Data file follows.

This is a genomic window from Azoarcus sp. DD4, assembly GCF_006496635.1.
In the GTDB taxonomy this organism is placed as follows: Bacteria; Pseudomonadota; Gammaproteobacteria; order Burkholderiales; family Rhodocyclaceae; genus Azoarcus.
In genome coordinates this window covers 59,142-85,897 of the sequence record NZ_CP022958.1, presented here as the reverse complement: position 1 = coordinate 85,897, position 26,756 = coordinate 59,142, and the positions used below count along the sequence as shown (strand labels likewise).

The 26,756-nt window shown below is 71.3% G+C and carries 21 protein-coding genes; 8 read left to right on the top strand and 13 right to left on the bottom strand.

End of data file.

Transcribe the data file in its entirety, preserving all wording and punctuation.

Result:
This is a genomic window from Azoarcus sp. DD4, assembly GCF_006496635.1.
In the GTDB taxonomy this organism is placed as follows: Bacteria; Pseudomonadota; Gammaproteobacteria; order Burkholderiales; family Rhodocyclaceae; genus Azoarcus.
In genome coordinates this window covers 59,142-85,897 of the sequence record NZ_CP022958.1, presented here as the reverse complement: position 1 = coordinate 85,897, position 26,756 = coordinate 59,142, and the positions used below count along the sequence as shown (strand labels likewise).

The 26,756-nt window shown below is 71.3% G+C and carries 21 protein-coding genes; 8 read left to right on the top strand and 13 right to left on the bottom strand.